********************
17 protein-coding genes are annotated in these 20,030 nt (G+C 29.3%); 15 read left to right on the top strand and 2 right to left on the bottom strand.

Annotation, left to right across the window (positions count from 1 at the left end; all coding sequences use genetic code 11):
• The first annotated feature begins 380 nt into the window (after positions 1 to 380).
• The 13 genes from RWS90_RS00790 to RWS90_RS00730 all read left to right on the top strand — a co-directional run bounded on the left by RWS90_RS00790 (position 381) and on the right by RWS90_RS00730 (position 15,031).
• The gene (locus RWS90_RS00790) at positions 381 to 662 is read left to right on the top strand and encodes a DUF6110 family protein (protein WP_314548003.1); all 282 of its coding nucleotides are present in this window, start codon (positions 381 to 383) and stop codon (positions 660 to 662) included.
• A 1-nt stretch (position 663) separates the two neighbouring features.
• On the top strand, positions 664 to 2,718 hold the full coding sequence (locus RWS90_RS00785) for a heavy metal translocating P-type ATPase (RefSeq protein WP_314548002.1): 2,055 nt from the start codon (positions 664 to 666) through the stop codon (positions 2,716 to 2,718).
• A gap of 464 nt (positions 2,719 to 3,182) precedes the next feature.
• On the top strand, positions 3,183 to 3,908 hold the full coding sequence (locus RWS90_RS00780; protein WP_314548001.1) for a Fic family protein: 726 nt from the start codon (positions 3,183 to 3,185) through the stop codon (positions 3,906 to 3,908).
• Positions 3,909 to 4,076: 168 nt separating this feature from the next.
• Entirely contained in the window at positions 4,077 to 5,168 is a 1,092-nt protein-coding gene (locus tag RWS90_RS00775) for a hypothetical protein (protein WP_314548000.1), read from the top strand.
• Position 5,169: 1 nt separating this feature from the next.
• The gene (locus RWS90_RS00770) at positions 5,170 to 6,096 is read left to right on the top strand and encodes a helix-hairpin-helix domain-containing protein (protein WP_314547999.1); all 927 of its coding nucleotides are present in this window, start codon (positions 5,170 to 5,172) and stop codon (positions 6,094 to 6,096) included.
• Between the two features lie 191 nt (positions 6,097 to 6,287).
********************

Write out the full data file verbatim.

17 protein-coding genes are annotated in these 20,030 nt (G+C 29.3%); 15 read left to right on the top strand and 2 right to left on the bottom strand.

Annotation, left to right across the window (positions count from 1 at the left end; all coding sequences use genetic code 11):
• The first annotated feature begins 380 nt into the window (after positions 1 to 380).
• The 13 genes from RWS90_RS00790 to RWS90_RS00730 all read left to right on the top strand — a co-directional run bounded on the left by RWS90_RS00790 (position 381) and on the right by RWS90_RS00730 (position 15,031).
• The gene (locus RWS90_RS00790) at positions 381 to 662 is read left to right on the top strand and encodes a DUF6110 family protein (protein WP_314548003.1); all 282 of its coding nucleotides are present in this window, start codon (positions 381 to 383) and stop codon (positions 660 to 662) included.
• A 1-nt stretch (position 663) separates the two neighbouring features.
• On the top strand, positions 664 to 2,718 hold the full coding sequence (locus RWS90_RS00785) for a heavy metal translocating P-type ATPase (RefSeq protein WP_314548002.1): 2,055 nt from the start codon (positions 664 to 666) through the stop codon (positions 2,716 to 2,718).
• A gap of 464 nt (positions 2,719 to 3,182) precedes the next feature.
• On the top strand, positions 3,183 to 3,908 hold the full coding sequence (locus RWS90_RS00780; protein WP_314548001.1) for a Fic family protein: 726 nt from the start codon (positions 3,183 to 3,185) through the stop codon (positions 3,906 to 3,908).
• Positions 3,909 to 4,076: 168 nt separating this feature from the next.
• Entirely contained in the window at positions 4,077 to 5,168 is a 1,092-nt protein-coding gene (locus tag RWS90_RS00775) for a hypothetical protein (protein WP_314548000.1), read from the top strand.
• Position 5,169: 1 nt separating this feature from the next.
• The gene (locus RWS90_RS00770) at positions 5,170 to 6,096 is read left to right on the top strand and encodes a helix-hairpin-helix domain-containing protein (protein WP_314547999.1); all 927 of its coding nucleotides are present in this window, start codon (positions 5,170 to 5,172) and stop codon (positions 6,094 to 6,096) included.
• Between the two features lie 191 nt (positions 6,097 to 6,287).